Last Updated: Jun 13, 2013
On Thursday, November 1, 2012, Educational Technology Services, Information Technology Services, McCain Library, and Center for Teaching and Learning sponsored an iPad Symposium that highlighted how five faculty members use iPads.
- Rosemary Cunningham uses the iPad to take attendence, grade papers, and take notes at meetings.
- Rafael Ocasio is using the iPad to create an iBook on Latin American Cinema
- Gundolf Graml uses the iPad to help manage his social media endevours.
- Abraham Zablocki took the iPad on a sabatical and provided insights into how it can be used to improve language learning, build relationship with individuals when doing field studies, and reading documents. He did find that it is no substitute for a laptop when conducting research and writing, but it is useful in other ways.
- Lilia Harvey uses the iPad in class to demonstrate chemical concepts in 3D.
Listed below are some of the apps that were recommended during this session.
Annotate PDFs, Word documents, and Excel documents. Rosemary Cunningham & Abraham Zablocki recommend this tool.
Penultimate allows the user to write notes with a stylus. Notes may be emailed as a PDF. Rosemary Cunningham indicated that she uses this tool to grade student papers. She can upload their paper, mark items and provide notes. After she is done she can save a copy and email a copy to the student.
- iBooks Authors
Faculty can create a book that will be available on Agnes Scott's iTunes account. Rafael Ocasio is currently creating one on Latin American Film Studies.
- GoodReader (iPhone, iTouch, iPad)
Used to read PDFs and other documents. Able to annotate. Casey Long, User Education Librarian in McCain Library, used this tool when taking a class at Agnes Scott. She used the library databases to locate the assigned readings for class and then saved the pdf to her GoodReader account. Then she was able to underline, highlight, and annotate sections of the document as she read.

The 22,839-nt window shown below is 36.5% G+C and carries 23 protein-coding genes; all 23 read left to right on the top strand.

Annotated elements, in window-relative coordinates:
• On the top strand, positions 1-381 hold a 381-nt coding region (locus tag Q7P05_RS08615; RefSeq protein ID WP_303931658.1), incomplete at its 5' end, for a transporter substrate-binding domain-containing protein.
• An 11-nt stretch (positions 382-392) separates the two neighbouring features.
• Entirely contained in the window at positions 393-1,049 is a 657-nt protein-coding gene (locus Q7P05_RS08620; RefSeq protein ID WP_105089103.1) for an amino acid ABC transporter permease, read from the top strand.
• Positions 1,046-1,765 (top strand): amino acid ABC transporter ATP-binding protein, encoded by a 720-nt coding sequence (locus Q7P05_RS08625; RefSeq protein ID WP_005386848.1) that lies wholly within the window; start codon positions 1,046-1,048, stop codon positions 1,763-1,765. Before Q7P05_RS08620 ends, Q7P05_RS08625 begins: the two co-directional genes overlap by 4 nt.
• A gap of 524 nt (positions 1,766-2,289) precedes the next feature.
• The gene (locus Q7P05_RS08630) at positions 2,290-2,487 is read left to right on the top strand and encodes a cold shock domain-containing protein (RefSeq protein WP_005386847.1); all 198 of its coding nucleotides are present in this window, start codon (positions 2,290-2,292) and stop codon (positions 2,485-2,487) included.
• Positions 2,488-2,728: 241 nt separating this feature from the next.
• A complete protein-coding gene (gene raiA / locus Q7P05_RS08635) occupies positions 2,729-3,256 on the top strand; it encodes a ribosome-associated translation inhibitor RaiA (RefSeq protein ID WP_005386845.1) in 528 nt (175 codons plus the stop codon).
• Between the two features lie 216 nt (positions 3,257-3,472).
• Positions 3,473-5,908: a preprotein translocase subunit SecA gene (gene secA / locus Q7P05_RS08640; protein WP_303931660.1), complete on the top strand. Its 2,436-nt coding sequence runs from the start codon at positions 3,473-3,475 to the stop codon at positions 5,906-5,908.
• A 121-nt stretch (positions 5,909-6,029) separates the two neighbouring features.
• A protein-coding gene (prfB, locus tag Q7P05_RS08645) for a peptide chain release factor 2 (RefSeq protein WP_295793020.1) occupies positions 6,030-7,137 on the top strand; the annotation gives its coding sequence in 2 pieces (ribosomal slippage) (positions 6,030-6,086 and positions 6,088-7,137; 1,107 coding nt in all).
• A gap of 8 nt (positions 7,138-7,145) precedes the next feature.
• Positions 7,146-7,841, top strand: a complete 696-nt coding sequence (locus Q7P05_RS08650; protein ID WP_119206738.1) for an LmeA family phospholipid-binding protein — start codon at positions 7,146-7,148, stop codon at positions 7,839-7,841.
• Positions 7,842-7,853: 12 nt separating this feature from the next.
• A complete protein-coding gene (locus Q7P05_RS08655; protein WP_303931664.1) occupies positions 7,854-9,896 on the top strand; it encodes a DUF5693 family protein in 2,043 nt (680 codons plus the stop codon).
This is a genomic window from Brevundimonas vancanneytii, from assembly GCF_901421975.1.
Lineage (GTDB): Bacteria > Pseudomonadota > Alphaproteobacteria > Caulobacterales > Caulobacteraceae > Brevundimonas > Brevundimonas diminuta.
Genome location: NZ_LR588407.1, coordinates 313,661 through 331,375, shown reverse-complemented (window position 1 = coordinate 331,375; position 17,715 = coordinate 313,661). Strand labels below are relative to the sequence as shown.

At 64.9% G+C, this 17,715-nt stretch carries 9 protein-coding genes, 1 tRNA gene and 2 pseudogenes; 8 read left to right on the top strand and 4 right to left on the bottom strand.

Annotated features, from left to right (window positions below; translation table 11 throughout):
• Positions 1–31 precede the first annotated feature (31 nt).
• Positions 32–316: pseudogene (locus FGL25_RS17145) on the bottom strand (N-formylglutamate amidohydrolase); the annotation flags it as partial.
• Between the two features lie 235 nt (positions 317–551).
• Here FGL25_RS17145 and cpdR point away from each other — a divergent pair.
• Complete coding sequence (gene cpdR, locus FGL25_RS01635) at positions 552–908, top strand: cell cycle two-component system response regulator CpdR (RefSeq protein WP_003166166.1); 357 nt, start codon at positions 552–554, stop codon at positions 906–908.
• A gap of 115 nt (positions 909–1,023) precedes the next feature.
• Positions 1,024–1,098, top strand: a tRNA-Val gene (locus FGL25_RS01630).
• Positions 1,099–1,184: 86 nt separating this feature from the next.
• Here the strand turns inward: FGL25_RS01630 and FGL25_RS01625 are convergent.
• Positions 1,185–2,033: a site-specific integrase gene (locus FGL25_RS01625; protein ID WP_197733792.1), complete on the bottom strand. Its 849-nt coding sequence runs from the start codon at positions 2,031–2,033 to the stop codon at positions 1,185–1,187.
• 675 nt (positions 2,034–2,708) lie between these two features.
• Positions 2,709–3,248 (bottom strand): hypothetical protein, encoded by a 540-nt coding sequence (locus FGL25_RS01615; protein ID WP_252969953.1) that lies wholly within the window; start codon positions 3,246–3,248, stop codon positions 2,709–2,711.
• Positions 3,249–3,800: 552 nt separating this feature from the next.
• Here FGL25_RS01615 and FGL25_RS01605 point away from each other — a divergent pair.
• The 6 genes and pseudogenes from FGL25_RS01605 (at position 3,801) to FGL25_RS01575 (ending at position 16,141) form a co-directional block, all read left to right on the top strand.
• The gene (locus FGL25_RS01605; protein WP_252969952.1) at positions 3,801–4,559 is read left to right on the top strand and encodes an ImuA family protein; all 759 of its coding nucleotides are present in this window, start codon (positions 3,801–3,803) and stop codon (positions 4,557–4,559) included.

- Wordpress App
Gundolf uses this app to manage the German Studies blog. He is able to take a picture with the iPad and then upload the photo to a post through the app. He also intergrates twitter and GoodReads (to provide reading recommendations).
- Flash Card Deluxe
This costs about $5. Abraham Zablocki uses it to learn Tibetan language. He finds that it is easier to sort through the cards to get to the words that may be more difficult for the person trying to learn the language based on terms the user got incorrect previously.
- Built-in iPad Photo App
When doing field work and meeting with a lot of different people, the iPad photo app allowed Abraham Zablocki to create an album of his experiences so the people he was visiting could quickly see photos from his experiences.
Does not require an iPad, but the iPad app makes it easy to access and edit. Dropbox allows users to store documents into a cloud space and sync with a desktop or iPad version of the program. Files may be shared between individuals. If the user signs up with a valid academic email they will receive extra space. Several faculty use this as a place to store important papers.
A chemistry app useful in the classroom to learn about the structure of molecules. It costs about $20. Lilia Harvey uses it in class to show the three dementional nature of a element.
- The Elements
This is another Chemistry specific app that provides 3-D images of elements in the periodic table.
- Wolfram Alpha
An app that does computations to answer your question. Primarily useful for doing computations in math or chemistry.
Rosemary Cunningham reports that she uses this app to keep track of her classes. She says it has helped her remember to keep track of attendance and is easy to use.